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For Colombia's President, 37 people dead, 359 missing and a continuing popular revolt are not good enough to start a national dialogue.
This Saturday, Colombia's national strike entered its 11th day with fast determination in spite of widespread violation of human rights as exposed by international bodies and the country's Ombudsman.
Following the model of his friend and ally, Chile's Sebastian Piñera, in a similar situation, president Duque is counting on grouping together the political establishment rather than talk to social liders and unionists.
This Saturday in Bogotá demonstrations were taking place at the Journalists Park, and the Bolivar Square in downtown. It is a call for the end of police repression and violence against citizens.
Participants were dressed in black as an expression of mourning for the deaths of 37 protesters at the hands of police officers, according to the most recent report of the Ombudsman's Office.
The report also reads that 548 people have been reported missing since the beginning of the strike on April 28. Of them, so far 189 have been located, and 359 remain missing. Disturbing videos published in social networks depict motorized policemen disposing of bodies in trenches in rural areas.
My father preached the power of nonviolent action to promote change. It’s devastating to see the violent actions taken by the police during yesterday's protests in #Colombia.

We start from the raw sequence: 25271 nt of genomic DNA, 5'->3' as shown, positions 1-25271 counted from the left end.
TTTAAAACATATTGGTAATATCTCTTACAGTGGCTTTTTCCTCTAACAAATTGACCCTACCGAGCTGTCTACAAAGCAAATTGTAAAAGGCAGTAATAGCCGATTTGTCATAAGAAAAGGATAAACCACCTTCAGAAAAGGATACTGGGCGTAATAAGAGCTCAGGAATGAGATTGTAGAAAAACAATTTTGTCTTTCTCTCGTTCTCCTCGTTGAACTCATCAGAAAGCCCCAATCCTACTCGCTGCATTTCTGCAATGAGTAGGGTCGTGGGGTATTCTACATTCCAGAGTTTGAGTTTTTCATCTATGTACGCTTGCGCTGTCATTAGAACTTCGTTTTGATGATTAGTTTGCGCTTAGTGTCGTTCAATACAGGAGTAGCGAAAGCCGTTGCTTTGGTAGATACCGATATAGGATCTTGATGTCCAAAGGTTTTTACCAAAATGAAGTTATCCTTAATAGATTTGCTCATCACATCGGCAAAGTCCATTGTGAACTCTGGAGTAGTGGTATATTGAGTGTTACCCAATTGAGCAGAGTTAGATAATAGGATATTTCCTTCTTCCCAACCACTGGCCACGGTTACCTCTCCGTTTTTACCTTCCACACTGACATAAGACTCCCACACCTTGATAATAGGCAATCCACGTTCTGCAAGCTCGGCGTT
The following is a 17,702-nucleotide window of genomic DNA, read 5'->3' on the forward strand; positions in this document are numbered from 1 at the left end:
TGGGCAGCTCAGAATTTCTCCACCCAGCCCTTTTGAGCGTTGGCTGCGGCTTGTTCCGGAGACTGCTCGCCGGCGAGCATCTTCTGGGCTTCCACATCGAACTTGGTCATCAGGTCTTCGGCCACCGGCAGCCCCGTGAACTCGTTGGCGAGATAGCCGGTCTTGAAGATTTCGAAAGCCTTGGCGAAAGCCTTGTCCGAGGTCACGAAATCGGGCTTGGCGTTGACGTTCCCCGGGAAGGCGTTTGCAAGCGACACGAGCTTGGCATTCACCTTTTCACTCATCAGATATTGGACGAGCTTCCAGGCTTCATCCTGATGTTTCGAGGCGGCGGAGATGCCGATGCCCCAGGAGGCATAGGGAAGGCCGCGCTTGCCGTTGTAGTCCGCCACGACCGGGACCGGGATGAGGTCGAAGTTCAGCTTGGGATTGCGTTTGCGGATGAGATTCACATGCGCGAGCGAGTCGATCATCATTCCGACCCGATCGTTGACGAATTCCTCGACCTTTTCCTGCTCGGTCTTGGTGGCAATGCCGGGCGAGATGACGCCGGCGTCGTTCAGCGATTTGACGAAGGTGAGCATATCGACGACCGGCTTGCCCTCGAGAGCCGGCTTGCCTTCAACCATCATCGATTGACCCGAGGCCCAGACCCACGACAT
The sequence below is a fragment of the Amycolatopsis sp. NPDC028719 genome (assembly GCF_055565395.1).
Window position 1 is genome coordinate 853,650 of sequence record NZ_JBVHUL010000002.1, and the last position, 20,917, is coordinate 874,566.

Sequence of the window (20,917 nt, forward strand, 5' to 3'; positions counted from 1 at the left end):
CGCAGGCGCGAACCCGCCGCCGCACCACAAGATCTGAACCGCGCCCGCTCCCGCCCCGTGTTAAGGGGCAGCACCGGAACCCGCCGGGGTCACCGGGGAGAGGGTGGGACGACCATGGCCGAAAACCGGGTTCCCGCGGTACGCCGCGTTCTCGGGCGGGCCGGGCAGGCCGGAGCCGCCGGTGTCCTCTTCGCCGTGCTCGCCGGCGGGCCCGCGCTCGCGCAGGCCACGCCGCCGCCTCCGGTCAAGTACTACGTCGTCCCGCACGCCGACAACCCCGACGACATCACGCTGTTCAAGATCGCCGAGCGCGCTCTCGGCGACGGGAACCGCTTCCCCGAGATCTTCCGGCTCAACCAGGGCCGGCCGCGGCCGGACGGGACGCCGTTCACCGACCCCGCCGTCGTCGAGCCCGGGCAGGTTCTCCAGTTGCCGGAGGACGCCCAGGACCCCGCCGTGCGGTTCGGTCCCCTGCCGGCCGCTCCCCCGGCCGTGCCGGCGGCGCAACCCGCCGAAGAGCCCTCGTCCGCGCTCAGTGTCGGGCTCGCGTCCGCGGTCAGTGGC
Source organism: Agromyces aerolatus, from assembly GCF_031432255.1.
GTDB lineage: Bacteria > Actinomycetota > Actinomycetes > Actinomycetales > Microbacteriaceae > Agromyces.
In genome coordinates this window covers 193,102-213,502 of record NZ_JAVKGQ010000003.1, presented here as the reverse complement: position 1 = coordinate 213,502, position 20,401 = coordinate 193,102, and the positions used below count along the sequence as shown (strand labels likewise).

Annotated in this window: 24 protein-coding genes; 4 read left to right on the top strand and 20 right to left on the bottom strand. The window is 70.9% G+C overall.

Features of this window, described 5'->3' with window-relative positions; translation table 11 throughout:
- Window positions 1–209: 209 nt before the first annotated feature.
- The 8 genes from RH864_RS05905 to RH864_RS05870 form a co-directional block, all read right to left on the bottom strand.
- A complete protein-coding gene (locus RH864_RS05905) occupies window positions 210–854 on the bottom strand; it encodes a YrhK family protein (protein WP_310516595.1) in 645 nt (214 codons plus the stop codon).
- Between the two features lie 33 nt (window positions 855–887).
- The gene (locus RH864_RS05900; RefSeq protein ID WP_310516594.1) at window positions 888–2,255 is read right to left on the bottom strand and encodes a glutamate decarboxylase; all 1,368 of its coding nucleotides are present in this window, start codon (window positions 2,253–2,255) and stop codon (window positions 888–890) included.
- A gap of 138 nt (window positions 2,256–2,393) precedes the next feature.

I pray for the injured, the lives lost, and that the demonstration planned for tomorrow is peaceful. https://t.co/AlrlgzbQIM
On the night of May 7th in Cali, Valle del Cauca province, leaving three people were reported wounded by gunfire. Magaly Pino, a Human Rights observer told teleSUR in a live interview that she and a group of colleagues had been shot at by police while performing their duties and were being sieged Friday evening.
Colombian forces deploy a Blackhawk helicopter over Buga, Valle de Cauca.
The US gave that helicopter to Colombia ostensibly to "combat drug trafficking." Meanwhile, drug cartels control the country and the helicopter is used to repress popular protests.pic.twitter.com/mA7GsFBFgA
Meanwhile, Duque has started a dialogue with opposition political groups to find a way out of the crisis without yielding to popular demands, along the lines of the "Agreement for Peace" reached in Chile in November 2019 by most political parties.
In the first meeting on Friday, the President met with the Coalition of Hope, whose representatives demanded from the Government a "genuine, concrete, and effective dialogue with the strike committee" to fulfill their demands and bring calm back to Colombia's streets.
Solidarity demonstrations with the Colombian people were being held Saturday in several countries.